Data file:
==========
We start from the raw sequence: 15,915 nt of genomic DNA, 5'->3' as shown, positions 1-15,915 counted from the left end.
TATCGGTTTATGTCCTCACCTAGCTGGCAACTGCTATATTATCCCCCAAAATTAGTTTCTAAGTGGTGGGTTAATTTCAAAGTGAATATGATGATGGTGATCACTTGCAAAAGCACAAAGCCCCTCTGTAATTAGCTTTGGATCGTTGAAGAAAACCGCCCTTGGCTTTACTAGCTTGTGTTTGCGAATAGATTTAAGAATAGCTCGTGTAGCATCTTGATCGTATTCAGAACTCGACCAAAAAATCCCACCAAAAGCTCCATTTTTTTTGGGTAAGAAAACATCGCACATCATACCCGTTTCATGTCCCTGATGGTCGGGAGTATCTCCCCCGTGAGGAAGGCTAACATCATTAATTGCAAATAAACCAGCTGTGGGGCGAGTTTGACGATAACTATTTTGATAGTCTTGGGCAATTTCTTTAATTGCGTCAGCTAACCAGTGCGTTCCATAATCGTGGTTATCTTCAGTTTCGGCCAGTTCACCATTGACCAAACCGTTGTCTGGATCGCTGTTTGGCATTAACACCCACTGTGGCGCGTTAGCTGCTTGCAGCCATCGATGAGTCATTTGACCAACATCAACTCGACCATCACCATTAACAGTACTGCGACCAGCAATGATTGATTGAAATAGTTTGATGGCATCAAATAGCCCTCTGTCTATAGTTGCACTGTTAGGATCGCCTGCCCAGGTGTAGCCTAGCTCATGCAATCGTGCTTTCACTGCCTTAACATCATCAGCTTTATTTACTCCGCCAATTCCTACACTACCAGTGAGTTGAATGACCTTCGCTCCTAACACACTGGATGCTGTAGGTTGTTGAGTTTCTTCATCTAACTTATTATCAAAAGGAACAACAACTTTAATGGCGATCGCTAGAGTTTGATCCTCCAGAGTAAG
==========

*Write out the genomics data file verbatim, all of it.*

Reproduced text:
We start from the raw sequence: 15,915 nt of genomic DNA, 5'->3' as shown, positions 1-15,915 counted from the left end.
TATCGGTTTATGTCCTCACCTAGCTGGCAACTGCTATATTATCCCCCAAAATTAGTTTCTAAGTGGTGGGTTAATTTCAAAGTGAATATGATGATGGTGATCACTTGCAAAAGCACAAAGCCCCTCTGTAATTAGCTTTGGATCGTTGAAGAAAACCGCCCTTGGCTTTACTAGCTTGTGTTTGCGAATAGATTTAAGAATAGCTCGTGTAGCATCTTGATCGTATTCAGAACTCGACCAAAAAATCCCACCAAAAGCTCCATTTTTTTTGGGTAAGAAAACATCGCACATCATACCCGTTTCATGTCCCTGATGGTCGGGAGTATCTCCCCCGTGAGGAAGGCTAACATCATTAATTGCAAATAAACCAGCTGTGGGGCGAGTTTGACGATAACTATTTTGATAGTCTTGGGCAATTTCTTTAATTGCGTCAGCTAACCAGTGCGTTCCATAATCGTGGTTATCTTCAGTTTCGGCCAGTTCACCATTGACCAAACCGTTGTCTGGATCGCTGTTTGGCATTAACACCCACTGTGGCGCGTTAGCTGCTTGCAGCCATCGATGAGTCATTTGACCAACATCAACTCGACCATCACCATTAACAGTACTGCGACCAGCAATGATTGATTGAAATAGTTTGATGGCATCAAATAGCCCTCTGTCTATAGTTGCACTGTTAGGATCGCCTGCCCAGGTGTAGCCTAGCTCATGCAATCGTGCTTTCACTGCCTTAACATCATCAGCTTTATTTACTCCGCCAATTCCTACACTACCAGTGAGTTGAATGACCTTCGCTCCTAACACACTGGATGCTGTAGGTTGTTGAGTTTCTTCATCTAACTTATTATCAAAAGGAACAACAACTTTAATGGCGATCGCTAGAGTTTGATCCTCCAGAGTAAG